Water cannons have been used to bring the angry protest by garment workers to an end. Thousands of people went on strike after they had been promised an 18 euro pay rise and only received half.
Police, under orders to bring an almost week-long strike by Cambodian garment workers to an end, used water cannon to break up their protests on Monday.
"Workers were water hosed as they walked to factories," Nouth Bopinnaroath, a local human rights worker, told Reuters.
The police action - which took place at a special economic zone in Bavet, close to the Vietnamese border - followed a walk-out by workers at two factories that have stopped work since December 16. As many as 8,000 people have been involved in the protests and strike.
Workers are angry that a new minimum wage of $140, which was agreed in October, falls far short of the sum that unions had demanded. Several protesters said companies had delivered just 50 percent of a promised pay rise.
The industry has seen several similar strikes in rows over pay, forced overtime and complaints of anti-union practices by factories. Last year, dozens of Cambodians were put on trial when similar protests got out of hand.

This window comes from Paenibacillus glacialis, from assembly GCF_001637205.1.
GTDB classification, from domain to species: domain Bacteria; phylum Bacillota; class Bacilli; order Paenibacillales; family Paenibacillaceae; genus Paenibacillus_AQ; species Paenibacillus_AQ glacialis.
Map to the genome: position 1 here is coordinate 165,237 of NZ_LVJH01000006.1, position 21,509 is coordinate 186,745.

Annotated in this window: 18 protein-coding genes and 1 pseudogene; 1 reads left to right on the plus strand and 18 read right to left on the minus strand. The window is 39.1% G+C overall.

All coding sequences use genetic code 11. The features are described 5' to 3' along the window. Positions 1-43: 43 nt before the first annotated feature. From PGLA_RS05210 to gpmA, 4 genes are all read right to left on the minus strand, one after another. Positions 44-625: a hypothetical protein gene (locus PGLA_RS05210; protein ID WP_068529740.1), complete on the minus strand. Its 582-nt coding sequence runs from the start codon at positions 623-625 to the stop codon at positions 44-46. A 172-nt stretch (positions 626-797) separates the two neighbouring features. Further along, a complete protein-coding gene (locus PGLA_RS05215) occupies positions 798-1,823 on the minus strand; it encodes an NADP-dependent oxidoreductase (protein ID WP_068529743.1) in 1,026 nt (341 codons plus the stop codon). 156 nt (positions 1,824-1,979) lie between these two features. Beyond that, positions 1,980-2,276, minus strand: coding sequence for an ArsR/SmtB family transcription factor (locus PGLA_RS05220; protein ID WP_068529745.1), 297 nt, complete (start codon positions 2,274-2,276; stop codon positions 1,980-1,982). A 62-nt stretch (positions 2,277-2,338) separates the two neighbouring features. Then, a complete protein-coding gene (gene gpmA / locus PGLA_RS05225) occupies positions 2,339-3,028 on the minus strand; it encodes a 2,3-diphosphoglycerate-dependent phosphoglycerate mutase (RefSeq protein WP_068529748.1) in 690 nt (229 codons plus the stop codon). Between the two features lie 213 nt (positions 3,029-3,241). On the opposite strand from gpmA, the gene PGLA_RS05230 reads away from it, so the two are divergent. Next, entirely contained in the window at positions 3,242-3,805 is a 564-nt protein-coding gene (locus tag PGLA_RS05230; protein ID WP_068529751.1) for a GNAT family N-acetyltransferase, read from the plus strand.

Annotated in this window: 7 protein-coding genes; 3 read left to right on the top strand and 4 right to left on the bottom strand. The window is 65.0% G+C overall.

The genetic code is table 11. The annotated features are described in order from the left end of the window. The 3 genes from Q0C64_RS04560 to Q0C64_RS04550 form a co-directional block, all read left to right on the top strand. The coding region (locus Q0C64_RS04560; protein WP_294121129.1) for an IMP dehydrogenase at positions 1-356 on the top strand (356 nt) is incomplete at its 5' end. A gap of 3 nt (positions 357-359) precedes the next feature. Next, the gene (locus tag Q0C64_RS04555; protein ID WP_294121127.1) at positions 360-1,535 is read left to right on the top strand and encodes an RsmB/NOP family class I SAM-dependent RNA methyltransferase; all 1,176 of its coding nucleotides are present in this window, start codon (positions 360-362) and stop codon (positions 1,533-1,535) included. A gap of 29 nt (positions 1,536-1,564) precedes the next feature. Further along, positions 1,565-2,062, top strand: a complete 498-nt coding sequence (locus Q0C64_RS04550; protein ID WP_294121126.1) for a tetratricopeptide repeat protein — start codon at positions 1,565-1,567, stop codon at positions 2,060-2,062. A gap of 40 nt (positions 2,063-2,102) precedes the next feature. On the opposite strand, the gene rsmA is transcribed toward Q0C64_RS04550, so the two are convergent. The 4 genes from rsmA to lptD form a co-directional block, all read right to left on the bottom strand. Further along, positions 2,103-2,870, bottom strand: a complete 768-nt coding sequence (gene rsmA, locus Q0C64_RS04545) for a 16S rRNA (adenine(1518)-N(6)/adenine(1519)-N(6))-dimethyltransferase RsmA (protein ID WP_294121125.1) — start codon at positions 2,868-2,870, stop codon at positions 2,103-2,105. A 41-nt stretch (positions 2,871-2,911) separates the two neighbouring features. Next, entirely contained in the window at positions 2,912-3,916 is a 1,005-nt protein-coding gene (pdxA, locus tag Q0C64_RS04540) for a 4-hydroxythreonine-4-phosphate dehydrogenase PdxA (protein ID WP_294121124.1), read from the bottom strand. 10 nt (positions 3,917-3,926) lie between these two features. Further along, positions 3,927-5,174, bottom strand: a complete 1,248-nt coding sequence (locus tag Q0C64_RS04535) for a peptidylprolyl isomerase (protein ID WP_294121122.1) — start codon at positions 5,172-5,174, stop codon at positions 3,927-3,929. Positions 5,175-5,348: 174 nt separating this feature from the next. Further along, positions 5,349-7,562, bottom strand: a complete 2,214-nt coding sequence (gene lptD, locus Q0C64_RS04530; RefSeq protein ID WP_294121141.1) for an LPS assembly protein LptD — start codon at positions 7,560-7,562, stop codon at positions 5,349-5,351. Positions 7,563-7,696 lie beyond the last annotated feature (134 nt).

Ministers have warned that the ongoing action threatens the country's multi-billion dollar garment industry and the governor of Bavet, who led the crackdown, insisted the situation had to be brought under control after days of snowballing protests.
"We have tolerated them for a long time already. Our forces are only protecting the factory, its investors and the safety of the workers," he said.
The Garment Manufacturers Association sent a letter to Prime Minister Hun Sen last week urging immediate action to restore order as strikes "severely affect investors' sentiment and their long-term investment vision."
One union leader, Kem Chamroeun from the Union of Movement of Workers, said the strikes had been wildcat and not authorized by the workers' collective. But he predicted that further protests would break out.
Amid a competitive garment manufacturing industry in Asia, the Cambodian government says it has attempted to meet workers' demands while keeping the sector competitive.
Garment production provides 700,000 jobs, mostly in rural areas, through orders from international brands like Gap, H&M, Adidas and Marks and Spencer.
Neighboring Vietnam is seeing a huge investment in footwear and textiles, due to free trade agreements with major Western markets, leaving Cambodia to play catch-up. But Vietnam has also seen similar strikes over low wages.
mm/rg (AFP, Reuters)